I loved the last stanza:

"Within the yellow-lighted church
among the flickering candles,
perhaps where incense burns
debate is stilled
and faith less focussed than before. "

Faith less focused than before. Indeed. :-)

Greetings from London.

Daydreamertoo said...

I loved the intimate descriptions of all the things growing, the corn, the wild poppy, and rape seed.
The imagery of the ghosts answering the call of the bell is stunning.
Poor little hedgehog laid out on its back, disemboweled by the Starling was so vivid, I could see it in my minds eye.
Such a fabulous word painting Dave.
Loved all of it.

Anonymous said...

This is one of my favorites of yours, Dave. Just beautiful - the tolling of the bells calling the dead by name was probably enough for me, but then you go on with the church of Nature, and the hedgehog--it really is just a terrific poem, thoughtful, beautiful. k.

Dave King said...

very pleased that you picked up on the nature teeming with crude solutions idea. I was anxious to know how that would be received. Many thanks for your other encouraging comments.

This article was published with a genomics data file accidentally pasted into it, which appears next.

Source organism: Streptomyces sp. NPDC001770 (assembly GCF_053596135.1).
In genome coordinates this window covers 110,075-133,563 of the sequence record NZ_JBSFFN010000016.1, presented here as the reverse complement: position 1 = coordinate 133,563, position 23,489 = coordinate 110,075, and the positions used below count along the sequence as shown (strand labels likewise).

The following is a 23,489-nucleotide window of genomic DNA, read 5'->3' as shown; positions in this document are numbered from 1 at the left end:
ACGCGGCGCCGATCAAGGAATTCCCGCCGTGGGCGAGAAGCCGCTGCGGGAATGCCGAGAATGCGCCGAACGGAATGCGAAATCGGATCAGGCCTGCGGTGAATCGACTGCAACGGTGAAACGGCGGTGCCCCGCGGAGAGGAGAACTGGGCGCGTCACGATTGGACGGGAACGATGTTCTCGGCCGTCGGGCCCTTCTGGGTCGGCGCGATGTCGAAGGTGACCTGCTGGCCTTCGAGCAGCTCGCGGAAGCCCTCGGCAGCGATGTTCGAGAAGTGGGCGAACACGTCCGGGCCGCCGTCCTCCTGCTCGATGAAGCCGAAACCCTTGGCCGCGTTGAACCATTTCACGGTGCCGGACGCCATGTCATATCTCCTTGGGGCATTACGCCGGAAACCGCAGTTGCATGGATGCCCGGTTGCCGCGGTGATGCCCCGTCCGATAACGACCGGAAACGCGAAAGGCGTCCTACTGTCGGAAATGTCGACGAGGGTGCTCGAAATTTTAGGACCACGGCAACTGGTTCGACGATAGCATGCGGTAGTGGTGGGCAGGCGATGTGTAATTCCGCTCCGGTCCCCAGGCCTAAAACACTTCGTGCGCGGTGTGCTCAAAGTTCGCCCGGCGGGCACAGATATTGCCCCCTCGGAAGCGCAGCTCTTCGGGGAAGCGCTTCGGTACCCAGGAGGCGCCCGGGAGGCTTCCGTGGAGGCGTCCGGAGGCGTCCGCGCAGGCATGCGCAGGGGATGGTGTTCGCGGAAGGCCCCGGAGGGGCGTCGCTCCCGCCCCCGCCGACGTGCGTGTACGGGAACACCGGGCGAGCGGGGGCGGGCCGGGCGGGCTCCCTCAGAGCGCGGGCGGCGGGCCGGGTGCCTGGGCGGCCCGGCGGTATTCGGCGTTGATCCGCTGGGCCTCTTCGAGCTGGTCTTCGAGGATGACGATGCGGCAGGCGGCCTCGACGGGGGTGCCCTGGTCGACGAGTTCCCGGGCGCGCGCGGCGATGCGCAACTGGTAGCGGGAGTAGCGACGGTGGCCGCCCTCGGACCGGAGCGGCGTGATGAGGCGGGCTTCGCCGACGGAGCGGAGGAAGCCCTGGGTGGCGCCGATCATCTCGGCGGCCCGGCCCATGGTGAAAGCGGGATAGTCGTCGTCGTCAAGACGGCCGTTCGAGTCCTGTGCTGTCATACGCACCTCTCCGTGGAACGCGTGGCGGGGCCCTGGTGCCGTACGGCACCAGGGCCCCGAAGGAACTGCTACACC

A Cuban in London
The poem is about a church, but could as easily have been about a mosque - except that I began with the bell and the bell determined s lot of what followed. We have had several visits to North Africa and I understand completely the point you are making about the call to prayer.

So good to hear that you like the final stanza. Thanks for your comments.

The intimate descriptions , as you so kindly call them, are for me the heart of the poem. The hedgehog, too, is central to the argument of course.
Thank you so much for your valuable observations.

Thank you for another heartening critique. Your thoughts are ever helpful and very much appreciated. It's always good to know that others appreciate the lines that have pleased me - as here with the bell calling the dead by name.

Tommaso Gervasutti said...

Solemn and penetrating, sharp, reneforced also by great alliterations.

And at the end the ineluctable fact that "faith is less focused than before" supremely and paradoxically reinforces faith.

Tommaso Gervasutti said...